Kozmic Blues: The Life and Music of Janis Joplin

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We’ll have full coverage of the Rock and Roll Hall of Fame and Museum’s 14th annual American Music Master series, Kozmic Blues: The Life and Music of Janis Joplin, in next Wednesday’s edition. It culminates at 8 p.m. Saturday, November 14, with the gala tribute concert at PlayhouseSquare’s State Theatre, with Ray Benson, Guy Clark, Roky Erickson, Nona Hendryx, Bettye Lavette, Country Joe McDonald, Bob Neuwirth, Gregg Rolie, Susan Tedeschi, Lucinda Williams and Carolyn Wonderland. Tickets are $30-$50. Call 216.241.6000.

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But the weeklong event actual kicks off on Monday. At 7 p.m. at the Baker-Nord Center for the Humanities at Case Western Reserve (11130 Bellflower Rd., Rm. 309), the Rock Hall’s education directors Lauren Onkey and Jason Hanley give a “Rock and Roll Night School” multimedia presentation on Joplin’s career, a good grounding for the rest of the week for those who have only passing knowledge of her music or think Bette Midler’s “based on” role in the 1979 film The Rose is what she was about.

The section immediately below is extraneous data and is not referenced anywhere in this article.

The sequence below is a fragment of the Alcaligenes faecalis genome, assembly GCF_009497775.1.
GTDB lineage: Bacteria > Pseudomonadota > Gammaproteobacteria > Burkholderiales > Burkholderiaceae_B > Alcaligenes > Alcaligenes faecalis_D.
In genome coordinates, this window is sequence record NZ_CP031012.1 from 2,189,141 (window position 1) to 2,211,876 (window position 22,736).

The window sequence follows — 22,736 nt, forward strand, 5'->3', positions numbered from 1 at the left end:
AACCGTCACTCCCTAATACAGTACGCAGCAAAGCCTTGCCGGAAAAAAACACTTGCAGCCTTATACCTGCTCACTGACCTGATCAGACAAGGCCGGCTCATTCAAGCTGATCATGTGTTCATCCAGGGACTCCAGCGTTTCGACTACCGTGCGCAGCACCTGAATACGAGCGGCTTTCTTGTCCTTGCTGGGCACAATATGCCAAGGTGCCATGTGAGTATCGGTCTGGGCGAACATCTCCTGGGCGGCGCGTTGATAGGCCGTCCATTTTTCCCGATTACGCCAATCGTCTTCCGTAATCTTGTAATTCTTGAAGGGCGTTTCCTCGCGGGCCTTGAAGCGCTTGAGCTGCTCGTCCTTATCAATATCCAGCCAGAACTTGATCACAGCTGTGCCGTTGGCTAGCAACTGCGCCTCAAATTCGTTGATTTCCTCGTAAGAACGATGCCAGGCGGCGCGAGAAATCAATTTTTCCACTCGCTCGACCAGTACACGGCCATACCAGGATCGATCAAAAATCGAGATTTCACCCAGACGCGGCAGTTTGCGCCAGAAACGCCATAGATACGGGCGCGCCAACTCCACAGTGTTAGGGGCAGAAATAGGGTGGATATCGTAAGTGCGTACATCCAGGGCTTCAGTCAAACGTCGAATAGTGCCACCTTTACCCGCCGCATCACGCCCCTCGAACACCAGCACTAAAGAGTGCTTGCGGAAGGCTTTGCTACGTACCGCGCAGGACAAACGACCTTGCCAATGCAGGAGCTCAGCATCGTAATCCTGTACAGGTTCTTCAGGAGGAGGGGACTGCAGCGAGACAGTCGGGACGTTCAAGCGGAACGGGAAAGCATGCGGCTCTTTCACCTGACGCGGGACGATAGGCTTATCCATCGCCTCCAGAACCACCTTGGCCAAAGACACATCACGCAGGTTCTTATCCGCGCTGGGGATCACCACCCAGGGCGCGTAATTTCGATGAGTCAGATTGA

Teachers and educators can learn about helping girls — and boys — discover their own voices, much as Joplin blazed her own trail as someone who didn’t quite fit in with her surroundings, at 4:30 p.m. Tuesday at the Rock Hall’s Foster Theatre. Scenes from the documentary Girls Rock!, about a rock ’n’roll camp for girls, will be shown, and Nancy Boutilier, a local educator who is in the film, will talk about her experiences at the camp. (Video below.)

At 7 p.m. Tuesday, the Foster Theatre will host a screening of Festival Express, a documentary about a 1970 Canadian train tour which features Joplin, as well as the Grateful Dead, the Band and Buddy Guy.

Then, at 7 p.m. Wednesday, also in the Foster Theatre, former Jefferson Airplane guitarist Jorma Kaukonen, who recorded with Joplin during her first stay in San Francisco in 1965, will share stories about her and his insights into her musical beginnings and her interaction with the San Francisco music and counterculture scene, interspersing interview segments with performances.

All these events are free with a reservation. E-mail education@rockhall.org or call 216.515.8426.

Also on Wednesday, at 7 p.m., the Rock Hall will hold an interactive video class called Ball of Confusion: Rock Music and Social Change in the 1960s and 1970s, with a focus on Joplin’s impact on popular culture. It will take place simultaneously at the Solon and Brooklyn branches of the Cuyahoga County Public Library. — Anastasia Pantsios

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